WordPress still the top target of cyberattacks

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Sucuri, a company specializing in IT security, has published its quarterly report Website Hacked Trend examining the second quarter of 2016. WordPress remains the most targeted content manager, largely due to a lack of training of website administrators or their negligence.

WordPress, Joomla and Magento at the top of the list

The first ranking supplied by Sucuri pertains to the proportions of the different types of CMS platform appearing in the sample set of infected websites. Not surprisingly, WordPress remains at the top of the list, accounting for three fourths (74%) of all infected sites, despite a slight improvement (by 4%) over the previous quarter. Joomla now represents 16.2% of infected sites, up 2.2%. The other platforms’ shares were stable since the report was last published.


This diagram does not claim to describe the platforms’ level of security. Generally speaking, the problems observed on websites do not come from the platform, but are rather linked to site rollout, configuration and maintenance issues. With a market share of close to 50%, WordPress is the obvious choice of target for malicious people whose efforts will pay off more quickly given its widespread use.

Proper update tracking

Although extensions and other plug-ins are the primary sources of security breaches, Sucuri’s report highlights a direct correlation between the lack of website updates and site vulnerability.

On this subject, WordPress is actually doing fairly well compared to the competition. The other CMS platforms are having real problems getting site administrators to apply their updates. In the case of Magento, nearly 96% of attacks are linked to a lack of maintenance. Sucuri has identified three likely causes of this phenomenon: highly personalized rollouts that make the application of updates tedious work, problems with backward compatibility that prevent some websites from enjoying the benefits of security patches and, in more pragmatic terms, a lack of personnel dedicated to site migration.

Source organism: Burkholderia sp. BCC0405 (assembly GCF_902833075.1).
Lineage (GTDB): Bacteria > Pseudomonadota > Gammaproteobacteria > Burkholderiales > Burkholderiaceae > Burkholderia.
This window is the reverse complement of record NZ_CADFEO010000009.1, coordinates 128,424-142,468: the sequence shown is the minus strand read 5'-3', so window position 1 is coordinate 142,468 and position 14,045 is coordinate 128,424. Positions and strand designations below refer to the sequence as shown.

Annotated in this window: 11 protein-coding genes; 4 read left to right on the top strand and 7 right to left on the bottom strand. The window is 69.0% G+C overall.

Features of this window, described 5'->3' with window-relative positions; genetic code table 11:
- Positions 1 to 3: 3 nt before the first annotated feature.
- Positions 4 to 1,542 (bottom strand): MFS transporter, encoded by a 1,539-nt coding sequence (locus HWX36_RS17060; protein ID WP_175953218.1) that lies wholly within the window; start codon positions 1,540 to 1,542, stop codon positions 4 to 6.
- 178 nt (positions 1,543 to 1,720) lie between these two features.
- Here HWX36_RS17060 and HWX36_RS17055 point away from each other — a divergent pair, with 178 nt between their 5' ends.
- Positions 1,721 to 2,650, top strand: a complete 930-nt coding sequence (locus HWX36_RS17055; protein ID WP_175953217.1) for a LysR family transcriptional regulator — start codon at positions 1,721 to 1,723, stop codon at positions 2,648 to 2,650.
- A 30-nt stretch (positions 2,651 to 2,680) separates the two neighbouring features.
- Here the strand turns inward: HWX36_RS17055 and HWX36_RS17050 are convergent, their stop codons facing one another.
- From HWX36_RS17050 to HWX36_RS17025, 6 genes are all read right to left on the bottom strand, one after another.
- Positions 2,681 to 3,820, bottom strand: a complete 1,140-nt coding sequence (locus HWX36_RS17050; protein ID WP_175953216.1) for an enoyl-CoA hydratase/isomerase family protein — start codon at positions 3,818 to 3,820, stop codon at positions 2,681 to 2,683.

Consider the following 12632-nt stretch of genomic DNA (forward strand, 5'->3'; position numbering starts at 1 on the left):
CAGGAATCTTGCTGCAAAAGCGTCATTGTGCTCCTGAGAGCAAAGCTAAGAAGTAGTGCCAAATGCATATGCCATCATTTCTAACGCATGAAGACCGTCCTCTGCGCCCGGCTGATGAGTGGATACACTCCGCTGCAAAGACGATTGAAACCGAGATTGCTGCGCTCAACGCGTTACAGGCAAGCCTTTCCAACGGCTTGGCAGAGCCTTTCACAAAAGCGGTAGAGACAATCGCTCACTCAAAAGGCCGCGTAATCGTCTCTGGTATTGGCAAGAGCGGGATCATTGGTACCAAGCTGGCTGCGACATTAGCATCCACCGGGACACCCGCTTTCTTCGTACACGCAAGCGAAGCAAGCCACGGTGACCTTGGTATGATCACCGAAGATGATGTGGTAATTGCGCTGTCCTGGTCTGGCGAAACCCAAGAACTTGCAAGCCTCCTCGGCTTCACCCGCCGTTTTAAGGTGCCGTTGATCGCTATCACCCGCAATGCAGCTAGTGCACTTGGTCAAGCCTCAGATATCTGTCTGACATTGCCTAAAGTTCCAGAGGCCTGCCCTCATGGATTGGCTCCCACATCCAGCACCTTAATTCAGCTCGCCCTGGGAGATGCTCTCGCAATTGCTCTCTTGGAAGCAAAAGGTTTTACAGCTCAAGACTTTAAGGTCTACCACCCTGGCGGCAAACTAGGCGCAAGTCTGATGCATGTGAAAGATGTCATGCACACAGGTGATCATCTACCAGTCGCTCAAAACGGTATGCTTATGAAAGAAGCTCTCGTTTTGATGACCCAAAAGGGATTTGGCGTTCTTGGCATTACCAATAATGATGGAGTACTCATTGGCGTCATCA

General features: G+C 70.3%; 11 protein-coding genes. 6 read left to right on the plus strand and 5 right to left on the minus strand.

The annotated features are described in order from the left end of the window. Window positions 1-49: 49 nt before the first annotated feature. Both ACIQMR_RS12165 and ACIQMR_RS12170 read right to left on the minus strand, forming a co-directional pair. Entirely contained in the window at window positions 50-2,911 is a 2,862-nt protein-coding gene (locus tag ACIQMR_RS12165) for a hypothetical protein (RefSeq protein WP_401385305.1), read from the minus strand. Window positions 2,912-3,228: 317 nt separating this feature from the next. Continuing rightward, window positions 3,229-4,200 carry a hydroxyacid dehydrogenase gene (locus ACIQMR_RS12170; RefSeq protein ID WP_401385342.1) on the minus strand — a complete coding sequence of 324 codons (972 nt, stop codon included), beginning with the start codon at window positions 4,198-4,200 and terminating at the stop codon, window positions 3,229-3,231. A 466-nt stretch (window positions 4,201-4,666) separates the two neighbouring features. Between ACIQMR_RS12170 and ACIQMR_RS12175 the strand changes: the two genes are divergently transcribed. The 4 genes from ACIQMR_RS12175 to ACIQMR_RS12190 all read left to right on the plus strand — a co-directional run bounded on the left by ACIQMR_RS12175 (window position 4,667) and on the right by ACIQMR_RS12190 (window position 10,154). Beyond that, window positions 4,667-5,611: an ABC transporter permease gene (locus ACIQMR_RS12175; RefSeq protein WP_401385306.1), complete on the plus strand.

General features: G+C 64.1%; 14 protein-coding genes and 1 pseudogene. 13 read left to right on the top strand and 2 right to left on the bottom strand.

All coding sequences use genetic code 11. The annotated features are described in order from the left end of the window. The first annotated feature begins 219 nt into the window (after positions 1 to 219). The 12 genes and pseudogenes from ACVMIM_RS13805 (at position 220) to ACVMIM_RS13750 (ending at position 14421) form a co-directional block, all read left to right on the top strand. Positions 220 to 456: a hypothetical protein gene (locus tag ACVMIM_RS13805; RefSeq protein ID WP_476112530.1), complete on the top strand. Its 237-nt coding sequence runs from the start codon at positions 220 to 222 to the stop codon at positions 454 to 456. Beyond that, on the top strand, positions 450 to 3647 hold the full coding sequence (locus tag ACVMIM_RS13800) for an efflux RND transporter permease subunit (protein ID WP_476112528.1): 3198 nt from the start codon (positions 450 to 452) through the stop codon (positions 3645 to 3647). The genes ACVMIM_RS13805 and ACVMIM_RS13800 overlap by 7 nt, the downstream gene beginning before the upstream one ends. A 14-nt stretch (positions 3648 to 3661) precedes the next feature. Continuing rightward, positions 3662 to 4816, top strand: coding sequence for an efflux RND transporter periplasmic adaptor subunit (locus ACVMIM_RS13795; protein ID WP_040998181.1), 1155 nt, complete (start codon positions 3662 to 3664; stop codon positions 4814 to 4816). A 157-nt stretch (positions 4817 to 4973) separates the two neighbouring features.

Plug-ins riddled with holes

The Sucuri report pays special attention to WordPress, with 74% of the sample websites running on the platform. Nearly one fourth (22%) of the vulnerabilities observed on the platform stem from the use of three out-dated plug-ins: TimThumb, RevSlider and Gravity Forms.

Blacklisted sites

For the first time, Sucuri expanded its quarterly report to include data on blacklisted infected sites and the actors involved in that process. Sucuri remarks: “Understanding how blacklists work, and how they affect a website’s brand reputation is important and should be a data point every website owner should monitor”. Obviously, a site flagged by Google will lose its search results ranking and its methods of communication will be affected, including access to the site itself which becomes more difficult.

In the sample set analysed by Sucuri, 18% of the infected sites had been blacklisted. This is a very low proportion in view of the remaining 82% of websites which can continue to distribute malware with no warning given to users. There is a lot of room for progress to be made in respect of the different search engines and hosting platforms. Half the blacklisted sites (52%) were detected by Google Safe Browsing, while Norton and Yandex detected 30% of them and SiteAdvisor 11%.

Types of attacks

Affected sites can be hit by various families of malicious processes, depending on the attacker’s intentions. In this latest report, Sucuri found that 71% of attacks on the sample group came through PHP-based backdoors hidden within the site. This method, which consists of preserving access to the website well after it was hacked, allows the attacker to bypass any access controls. It is also especially difficult to detect using website scanning technologies. These backdoors may not even present any external signs of modification of the site, making the attack invisible to visitors.


This type of hack, which has increased since the previous quarter, is often a precursor to a second nefarious act that aims to harvest the fruit of the intrusion through the propagation of malware, malicious redirects, phishing, and so on.

Source: sucuri.net


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